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Millions More Face Child Labour, Early Marriage Because Of COVID-19

Millions more are at higher risk of child marriage and child labour over the coming year

  • The 1 billion children already exposed to violence could grow by 85 million
  • World Vision calls on world leaders to prioritise preventing this escalation of violence

Aftershocks – A Perfect Storm, released today by World Vision, reveals that up to 85 million more children could experience physical, sexual and emotional violence in the next three months as vital isolation measures force them to stay home. The international aid agency is calling on world leaders to urgently prioritise ending violence against children.

On average one billion children are estimated to experience violence each year, but the global COVID-19 pandemic is exacerbating existing vulnerabilities and increasing the risk of unreported violence.

Apart from the threat of child abuse, World Vision also predicts an increase in child marriage and child labour as financial difficulties take a toll on struggling families.

"It has been recently estimated that there will be an additional 13 million child marriages over the next ten years due to COVID-19, adding to the 150 million already expected to occur in that time. Our experience shows that most of these marriages will occur in the years immediately following the crises, so we expect to see at least four million more girls married in the next two years" said World Vision International Global Leader for Advocacy, Dana Buzducea.

Aftershocks – A Perfect Storm reviews information from World Vision programmes, domestic violence protection reports from countries around the world, and surges in calls to child helplines. Recent studies of Official Development Assistance (ODA) data estimate that less than 0.6% of total global spending is allocated to ending violence against children.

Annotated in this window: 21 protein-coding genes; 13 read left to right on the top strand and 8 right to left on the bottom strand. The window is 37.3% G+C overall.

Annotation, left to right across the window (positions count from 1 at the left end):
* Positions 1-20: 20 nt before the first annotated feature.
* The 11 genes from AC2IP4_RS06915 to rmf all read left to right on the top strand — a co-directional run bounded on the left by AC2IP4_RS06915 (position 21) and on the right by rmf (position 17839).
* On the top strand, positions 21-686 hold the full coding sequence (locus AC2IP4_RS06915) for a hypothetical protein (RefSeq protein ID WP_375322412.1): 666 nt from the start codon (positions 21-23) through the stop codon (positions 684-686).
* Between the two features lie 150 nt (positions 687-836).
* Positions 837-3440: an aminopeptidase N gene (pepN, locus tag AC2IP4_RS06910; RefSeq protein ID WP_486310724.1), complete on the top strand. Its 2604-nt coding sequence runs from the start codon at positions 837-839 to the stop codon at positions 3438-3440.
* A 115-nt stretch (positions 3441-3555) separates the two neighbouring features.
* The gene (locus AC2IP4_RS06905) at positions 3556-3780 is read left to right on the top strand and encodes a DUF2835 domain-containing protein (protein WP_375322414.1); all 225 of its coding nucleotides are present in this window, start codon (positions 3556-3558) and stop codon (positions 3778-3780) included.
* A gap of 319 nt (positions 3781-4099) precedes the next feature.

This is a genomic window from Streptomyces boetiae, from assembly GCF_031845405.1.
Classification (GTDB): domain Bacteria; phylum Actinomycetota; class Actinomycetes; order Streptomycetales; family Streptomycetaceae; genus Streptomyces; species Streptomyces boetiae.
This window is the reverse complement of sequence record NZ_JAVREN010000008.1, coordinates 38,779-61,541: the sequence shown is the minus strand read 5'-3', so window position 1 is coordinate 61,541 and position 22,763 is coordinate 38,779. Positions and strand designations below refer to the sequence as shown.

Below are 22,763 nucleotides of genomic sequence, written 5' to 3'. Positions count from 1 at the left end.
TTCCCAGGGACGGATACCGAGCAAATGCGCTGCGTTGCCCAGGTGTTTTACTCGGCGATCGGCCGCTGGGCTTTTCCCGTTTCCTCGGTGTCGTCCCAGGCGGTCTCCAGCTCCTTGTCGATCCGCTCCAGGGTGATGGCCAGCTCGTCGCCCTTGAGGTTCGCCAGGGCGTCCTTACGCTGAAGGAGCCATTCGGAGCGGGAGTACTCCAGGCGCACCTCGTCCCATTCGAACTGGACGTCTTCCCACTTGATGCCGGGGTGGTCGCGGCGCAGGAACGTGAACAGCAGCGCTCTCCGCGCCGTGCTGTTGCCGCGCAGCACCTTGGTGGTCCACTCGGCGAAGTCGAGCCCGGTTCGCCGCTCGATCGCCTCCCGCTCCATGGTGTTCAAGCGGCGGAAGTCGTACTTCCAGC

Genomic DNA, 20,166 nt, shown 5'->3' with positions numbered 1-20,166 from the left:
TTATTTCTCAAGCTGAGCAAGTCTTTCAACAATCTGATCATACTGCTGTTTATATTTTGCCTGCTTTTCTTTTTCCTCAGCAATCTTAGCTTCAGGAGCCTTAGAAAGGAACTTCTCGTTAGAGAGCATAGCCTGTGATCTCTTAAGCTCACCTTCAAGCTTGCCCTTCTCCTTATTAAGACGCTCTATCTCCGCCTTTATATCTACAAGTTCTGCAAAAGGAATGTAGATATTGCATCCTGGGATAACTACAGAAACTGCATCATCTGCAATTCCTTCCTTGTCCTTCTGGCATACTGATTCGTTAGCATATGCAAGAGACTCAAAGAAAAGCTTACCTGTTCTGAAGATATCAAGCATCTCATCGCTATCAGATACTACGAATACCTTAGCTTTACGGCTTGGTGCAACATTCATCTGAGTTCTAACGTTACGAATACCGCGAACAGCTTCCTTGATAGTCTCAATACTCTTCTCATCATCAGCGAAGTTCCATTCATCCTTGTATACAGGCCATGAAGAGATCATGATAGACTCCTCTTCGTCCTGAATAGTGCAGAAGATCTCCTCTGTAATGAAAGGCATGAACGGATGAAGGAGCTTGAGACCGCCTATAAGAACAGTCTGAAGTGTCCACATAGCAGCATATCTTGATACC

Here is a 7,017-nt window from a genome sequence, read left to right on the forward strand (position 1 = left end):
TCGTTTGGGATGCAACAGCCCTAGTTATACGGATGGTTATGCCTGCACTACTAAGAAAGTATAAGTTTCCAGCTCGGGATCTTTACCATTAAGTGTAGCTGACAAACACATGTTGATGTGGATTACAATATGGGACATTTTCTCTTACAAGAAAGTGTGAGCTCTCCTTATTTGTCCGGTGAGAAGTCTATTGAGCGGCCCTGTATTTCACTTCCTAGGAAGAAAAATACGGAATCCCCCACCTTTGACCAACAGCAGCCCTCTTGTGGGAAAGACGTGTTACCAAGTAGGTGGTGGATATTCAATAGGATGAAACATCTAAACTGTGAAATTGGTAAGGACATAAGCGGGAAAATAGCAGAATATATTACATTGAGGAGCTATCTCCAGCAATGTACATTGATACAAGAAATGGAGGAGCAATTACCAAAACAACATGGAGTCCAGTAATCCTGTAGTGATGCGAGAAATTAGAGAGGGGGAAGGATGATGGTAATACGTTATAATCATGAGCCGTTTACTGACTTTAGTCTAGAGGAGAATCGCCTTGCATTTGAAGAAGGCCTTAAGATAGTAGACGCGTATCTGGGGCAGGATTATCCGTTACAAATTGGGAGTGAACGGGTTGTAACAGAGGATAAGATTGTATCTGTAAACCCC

Andrew Morley, World Vision International President and CEO, said “We know from bitter experience that times of crisis compound the risks of violence faced by the most vulnerable children. We saw this recently with Ebola, and we’re concerned that the coronavirus pandemic poses a new and grave global threat to children’s safety as quarantine measures isolate families, and economic and social pressures take their toll.

World Vision is responding to the COVID-19 pandemic in every country where we work, focused on supporting the world’s most vulnerable. The ambitious response plan will mobilise 37,000 staff, 400,000 faith leaders and 220,000 community health workers. World Vision has already supported more than 390,000 children with child protection programming and provided more than 684,000 children, parents, and caregivers with education support or training since the pandemic was first declared.

Buzducea urges: “It is vital that world leaders take responsibility for the protection of all children against violence and abuse. World Vision and other child focussed organisations will continue to prioritise the protection of the world’s most vulnerable children, however we cannot do this alone. Governments around the world who are focussed on COVID reduction and economic impacts must also prioritise these children and ensure that they are not forgotten. If they do not, the aftershocks caused by increased violence and abuse will be felt by generations to come.”

You can read World Vision’s Aftershocks II Report here:

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